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COVID-19 Situation Worsens as Garment Factory Workers Test Positive

Garment workers wear masks on a shared ride to their homes in Phnom Penh, Cambodia, on March 10, 2021. (Hean Socheata/VOA Khmer)
Garment workers wear masks on a shared ride to their homes in Phnom Penh, Cambodia, on March 10, 2021. (Hean Socheata/VOA Khmer)

Around 50 workers from a Phnom Penh garment factory tested positive for COVID-19 on Wednesday, with Phnom Penh reporting more than 100 new cases and raising concerns over the continued increase in the country’s case count.

Dy Rath Khemrun, Phnom Penh’s Meanchey district deputy governor, said the workers who had tested positive for COVID-19 are from Din Han Enterprise, a Taiwanese-owned garment factory.

“Now we are taking samples from workers to be tested,” he said, adding that there were more than 2,500 workers in the factory.

Representatives for Din Han Enterprise could not be reached for comment on Thursday. Or Vandine, Health Ministry spokesperson, and Ngy Meanheng, director of the Phnom Penh Health Department, could not be reached for comment either.

Yang Sophorn, president of pro-worker union Cambodian Alliance of Trade Unions, said that once garment workers contracted COVID-19 it would be difficult to control the spread in the community.

“Workers are truly worried and afraid. But they have no other choices besides continuing to work at their factory,” she said.

The union leader is concerned that the factories will have to temporarily shut down resulting in job losses and no salaries for workers.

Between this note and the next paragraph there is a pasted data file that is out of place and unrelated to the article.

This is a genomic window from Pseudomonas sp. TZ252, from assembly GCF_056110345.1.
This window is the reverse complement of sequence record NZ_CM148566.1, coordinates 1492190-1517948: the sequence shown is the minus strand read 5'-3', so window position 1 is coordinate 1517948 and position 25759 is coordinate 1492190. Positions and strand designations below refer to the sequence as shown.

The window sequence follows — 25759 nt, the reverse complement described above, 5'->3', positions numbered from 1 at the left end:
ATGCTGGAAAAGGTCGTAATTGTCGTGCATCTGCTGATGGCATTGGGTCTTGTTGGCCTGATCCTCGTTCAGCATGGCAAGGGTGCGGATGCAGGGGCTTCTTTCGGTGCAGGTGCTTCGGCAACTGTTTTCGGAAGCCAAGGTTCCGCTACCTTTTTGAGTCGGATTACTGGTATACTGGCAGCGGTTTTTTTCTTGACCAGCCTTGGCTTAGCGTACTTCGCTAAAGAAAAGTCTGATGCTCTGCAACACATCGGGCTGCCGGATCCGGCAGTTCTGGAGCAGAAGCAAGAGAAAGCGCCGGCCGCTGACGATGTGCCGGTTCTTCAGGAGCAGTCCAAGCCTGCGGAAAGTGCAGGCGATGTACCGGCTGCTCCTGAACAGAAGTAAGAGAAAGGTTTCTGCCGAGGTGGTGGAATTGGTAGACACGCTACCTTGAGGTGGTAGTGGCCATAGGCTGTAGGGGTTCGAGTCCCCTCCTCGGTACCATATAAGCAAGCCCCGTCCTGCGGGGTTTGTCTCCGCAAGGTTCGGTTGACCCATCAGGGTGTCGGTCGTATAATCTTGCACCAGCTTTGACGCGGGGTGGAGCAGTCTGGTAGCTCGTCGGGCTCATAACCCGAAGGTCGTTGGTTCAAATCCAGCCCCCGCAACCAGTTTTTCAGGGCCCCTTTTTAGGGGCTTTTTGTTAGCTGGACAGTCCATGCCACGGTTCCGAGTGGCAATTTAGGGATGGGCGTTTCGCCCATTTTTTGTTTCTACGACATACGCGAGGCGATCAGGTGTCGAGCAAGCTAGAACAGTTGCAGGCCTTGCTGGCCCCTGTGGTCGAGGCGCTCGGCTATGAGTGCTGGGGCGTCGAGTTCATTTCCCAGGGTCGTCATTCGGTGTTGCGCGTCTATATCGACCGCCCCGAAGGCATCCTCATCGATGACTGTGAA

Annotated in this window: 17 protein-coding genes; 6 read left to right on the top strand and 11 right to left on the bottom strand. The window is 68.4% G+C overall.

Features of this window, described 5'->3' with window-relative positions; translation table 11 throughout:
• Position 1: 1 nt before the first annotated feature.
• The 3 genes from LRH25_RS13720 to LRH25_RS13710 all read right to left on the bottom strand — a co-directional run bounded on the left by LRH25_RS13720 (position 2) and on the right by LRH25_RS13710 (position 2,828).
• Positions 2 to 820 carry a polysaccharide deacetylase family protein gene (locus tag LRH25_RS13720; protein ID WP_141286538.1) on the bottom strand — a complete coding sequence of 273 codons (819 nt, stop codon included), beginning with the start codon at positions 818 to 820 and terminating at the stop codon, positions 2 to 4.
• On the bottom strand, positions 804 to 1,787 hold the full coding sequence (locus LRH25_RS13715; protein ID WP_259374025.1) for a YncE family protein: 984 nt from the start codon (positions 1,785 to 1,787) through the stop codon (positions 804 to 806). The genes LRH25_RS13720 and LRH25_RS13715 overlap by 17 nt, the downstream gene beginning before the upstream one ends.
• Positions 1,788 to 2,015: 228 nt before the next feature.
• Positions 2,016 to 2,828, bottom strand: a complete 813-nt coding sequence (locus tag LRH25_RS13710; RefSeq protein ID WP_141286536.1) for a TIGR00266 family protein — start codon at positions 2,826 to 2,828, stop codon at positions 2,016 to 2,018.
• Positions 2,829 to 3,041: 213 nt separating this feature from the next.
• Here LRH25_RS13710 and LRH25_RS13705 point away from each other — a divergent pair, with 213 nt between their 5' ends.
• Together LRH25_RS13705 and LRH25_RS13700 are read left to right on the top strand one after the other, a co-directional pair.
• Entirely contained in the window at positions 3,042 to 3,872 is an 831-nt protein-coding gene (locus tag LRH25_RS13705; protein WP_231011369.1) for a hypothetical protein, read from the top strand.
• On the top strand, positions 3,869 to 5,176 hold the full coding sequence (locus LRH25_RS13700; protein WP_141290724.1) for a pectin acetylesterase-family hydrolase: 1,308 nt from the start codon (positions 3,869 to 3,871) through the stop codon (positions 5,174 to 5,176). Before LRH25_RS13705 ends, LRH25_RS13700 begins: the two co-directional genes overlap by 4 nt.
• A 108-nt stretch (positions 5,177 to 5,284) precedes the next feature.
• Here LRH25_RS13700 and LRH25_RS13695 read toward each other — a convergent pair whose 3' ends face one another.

“I urge the government and factory owners to continue supporting [workers] so they can support their families and pay back loans,” she added.

The Health Ministry on Thursday reports 113 new cases, 103 of which were in Phnom Penh. The ministry also announced two new COVID-19 deaths, taking the death toll to 24 as of Thursday.

Cambodia has reported 2,496 cases of COVID-19 since February 20, the most recent community transmission incident, with more than 1,000 active cases.

The government has turned the Great Duke Hotel into a makeshift hospital because of the increase in active cases and had to nationalize the Nokor Tep Women’s Hospital with private donations.

World Health Organization country representative Dr. Li Ailan said on Wednesday she was very concerned about the current situation.

“More than half (53%) of cases either cannot be linked to the original source of the outbreak or are under investigation. This is a warning sign that the virus is silently spreading within the community,” she said in an email.

“COVID-19 can spread silently because half of the cases identified in the current outbreak show no symptoms. This means they do not think they are sick, but in fact they are spreading the virus wherever they go,” she added.

Prime Minister Hun Sen on Tuesday instructed the Health Ministry to prepare guidelines to treat people with mild COVID-19 symptoms in their homes, as the recent surge in cases puts immense pressure on the country’s healthcare system.

“We can’t treat everyone [at a hospital] if cases increase more and more. There are fewer recoveries than the new cases,” he said on Tuesday.